Making Kiwi homes healthier this winter


Professor Robyn Phipps.


As we head into the winter months, a Massey University construction professor addresses the health of New Zealand homes and classrooms. 

Massey University Professor Robyn Phipps gave her inaugural professorial address on creating healthy buildings last week at Massey’s Auckland campus. She outlined a selection of her current research projects with the aim of “generating discussion on how we can create environments that are safe places in which to live, learn and work,” Professor Phipps of the School of Engineering and Advanced Technology says.

“Most New Zealand homes fail to meet the World Health Organisation temperature guidelines in winter, which recommend a minimum indoor temperature of 18 degrees Celsius for good health. Sub-standard housing conditions prevail in New Zealand, despite the relationship between damp housing and ill-health being very well established, and despite us having the second highest rate of asthma in the world and the highest rate of excess winter mortality in the OECD.”

According to the Asthma and Respiratory Foundation of New Zealand, one in seven children have asthma and one in nine adults.

“There needs to be a culture shift for home owners to value features that lead to a warm, dry, healthy home, as most New Zealand homes are too cold and nearly half have visible mould. New Zealand’s excess winter mortality is 1600 people and poor housing plays a part in this.

We need to create buildings that are healthy and sustainable – good for the occupant and the planet,” Professor Phipps says.

Professor Phipps’ research has also studied New Zealand classrooms in winter and says classrooms experience poor air quality, with ventilation rates well below requirements.
 
One investigation involved installing roof-mounted solar air heaters to heat fresh air and ventilate a few classrooms. It found that the classrooms needed to use their existing heaters a lot less than adjacent classrooms. Additionally a school’s operating hours coincided with peak daylight hours available for solar heating.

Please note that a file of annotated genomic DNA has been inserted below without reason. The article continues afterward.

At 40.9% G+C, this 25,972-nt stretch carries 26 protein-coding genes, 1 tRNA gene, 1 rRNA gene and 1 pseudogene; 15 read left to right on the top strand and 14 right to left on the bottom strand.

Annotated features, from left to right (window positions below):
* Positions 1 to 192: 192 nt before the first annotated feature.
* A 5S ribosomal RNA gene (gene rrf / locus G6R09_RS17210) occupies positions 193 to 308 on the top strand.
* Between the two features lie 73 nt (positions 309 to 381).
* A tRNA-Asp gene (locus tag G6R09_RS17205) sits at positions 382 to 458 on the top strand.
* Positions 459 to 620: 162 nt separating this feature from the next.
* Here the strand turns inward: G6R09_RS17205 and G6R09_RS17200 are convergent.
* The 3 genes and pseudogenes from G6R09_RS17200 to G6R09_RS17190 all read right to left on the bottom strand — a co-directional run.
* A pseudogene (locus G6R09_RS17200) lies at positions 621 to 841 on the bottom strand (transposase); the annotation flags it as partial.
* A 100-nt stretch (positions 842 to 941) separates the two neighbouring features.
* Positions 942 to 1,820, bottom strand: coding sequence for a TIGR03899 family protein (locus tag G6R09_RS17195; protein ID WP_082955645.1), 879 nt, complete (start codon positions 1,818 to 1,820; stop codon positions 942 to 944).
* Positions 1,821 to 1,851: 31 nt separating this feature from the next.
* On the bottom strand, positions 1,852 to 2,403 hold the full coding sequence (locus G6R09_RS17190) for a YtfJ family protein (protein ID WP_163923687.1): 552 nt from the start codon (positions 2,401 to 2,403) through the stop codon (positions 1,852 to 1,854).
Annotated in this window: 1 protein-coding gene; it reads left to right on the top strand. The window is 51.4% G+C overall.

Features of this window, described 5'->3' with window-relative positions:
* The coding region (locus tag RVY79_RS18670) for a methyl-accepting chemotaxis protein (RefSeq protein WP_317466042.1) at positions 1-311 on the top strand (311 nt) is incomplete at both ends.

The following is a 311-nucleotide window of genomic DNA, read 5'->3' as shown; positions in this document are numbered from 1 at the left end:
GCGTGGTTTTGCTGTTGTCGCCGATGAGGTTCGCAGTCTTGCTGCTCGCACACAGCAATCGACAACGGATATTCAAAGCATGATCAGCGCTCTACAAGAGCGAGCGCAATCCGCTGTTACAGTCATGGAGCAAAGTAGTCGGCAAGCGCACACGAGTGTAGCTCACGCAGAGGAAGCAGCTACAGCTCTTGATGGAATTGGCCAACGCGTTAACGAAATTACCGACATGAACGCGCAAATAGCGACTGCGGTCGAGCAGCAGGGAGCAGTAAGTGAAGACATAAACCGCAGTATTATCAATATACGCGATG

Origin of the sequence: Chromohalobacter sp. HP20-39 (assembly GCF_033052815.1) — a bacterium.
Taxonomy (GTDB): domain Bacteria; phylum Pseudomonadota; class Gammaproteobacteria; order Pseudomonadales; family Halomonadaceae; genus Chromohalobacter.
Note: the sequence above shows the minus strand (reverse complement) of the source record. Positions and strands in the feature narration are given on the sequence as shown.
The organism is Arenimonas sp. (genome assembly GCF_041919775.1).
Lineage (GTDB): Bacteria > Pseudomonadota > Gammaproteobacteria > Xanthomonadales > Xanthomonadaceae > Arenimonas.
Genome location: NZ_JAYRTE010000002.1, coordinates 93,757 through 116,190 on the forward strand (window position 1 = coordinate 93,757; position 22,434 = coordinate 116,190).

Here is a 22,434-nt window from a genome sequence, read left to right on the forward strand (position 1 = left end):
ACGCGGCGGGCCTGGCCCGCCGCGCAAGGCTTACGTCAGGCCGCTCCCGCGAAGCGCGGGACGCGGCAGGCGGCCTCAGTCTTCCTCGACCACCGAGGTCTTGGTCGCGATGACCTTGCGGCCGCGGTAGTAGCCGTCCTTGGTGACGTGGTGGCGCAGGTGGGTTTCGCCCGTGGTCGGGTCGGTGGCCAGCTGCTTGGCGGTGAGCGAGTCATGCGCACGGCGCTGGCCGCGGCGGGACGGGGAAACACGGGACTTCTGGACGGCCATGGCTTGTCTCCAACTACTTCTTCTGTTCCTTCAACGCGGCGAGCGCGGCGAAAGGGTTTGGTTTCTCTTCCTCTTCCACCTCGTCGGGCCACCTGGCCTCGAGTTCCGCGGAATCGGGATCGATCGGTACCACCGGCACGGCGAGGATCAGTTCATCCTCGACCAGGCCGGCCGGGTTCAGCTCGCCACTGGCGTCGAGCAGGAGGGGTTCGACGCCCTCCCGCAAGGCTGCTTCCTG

Healthy heating tips

Professor Phipps says moisture management, insulation and heating should be high on the list of considerations when building a new home or renovating.

  1. Insulation is essential to trap heat in the home and is relatively easy to add to existing homes through under floor and ceiling insulation.

  2. Heavy curtains and double-glazing of windows will help retain heat.
  3. Damp air is hard to heat, so making sure your air is dry is important. If your air is dry then it is harder for mould and dust mites to thrive. Dry air starts with the building structure, such as attending to maintenance of gutters, claddings and drains to remove moisture from subfloor spaces and through the building fabric.
     
  4. For homes with a space under the floor, around 40 litres of water can enter a home from the subfloor every day. A heavy layer of polythene over the ground and clearing subfloor vents will help keep the home dryer.

Going beyond the building code

Professor Phipps stresses that when building a new home, the homeowner should seriously consider adding features above and beyond the building code.

When a building a new home, she says that families need to make heating the top priority. “It’s relatively easy to upgrade the kitchen, bathroom fittings or home entertainment system at a later date, but really difficult to retrofit insulation to walls or water control mechanisms such as eaves to the building.

“The reality is that many families cannot afford to do anything other than the bare minimum, but a serious question should be whether we can afford not to? The difference between adding extra heating features to your home is the same as buying a second-hand road legal car or a new car with advanced road safety features.

“Legally, there’s nothing wrong with meeting safety requirements, but if you have the means to purchase the advanced features, then you’re making an investment in your family’s safety.” 

Avoid unflued gas heaters

Professor Phipps says, unflued gas heaters are “inefficient, ineffective and expensive”.

“When using an unflued gas heater, a window must be opened to vent the combustion gases to the outside but this is counter-intuitive on a winter night, as much of the heat also goes out the window, making them the most expensive type of heating. Additionally, they release both pollutants into the home as well as moisture, Professor Phipps says.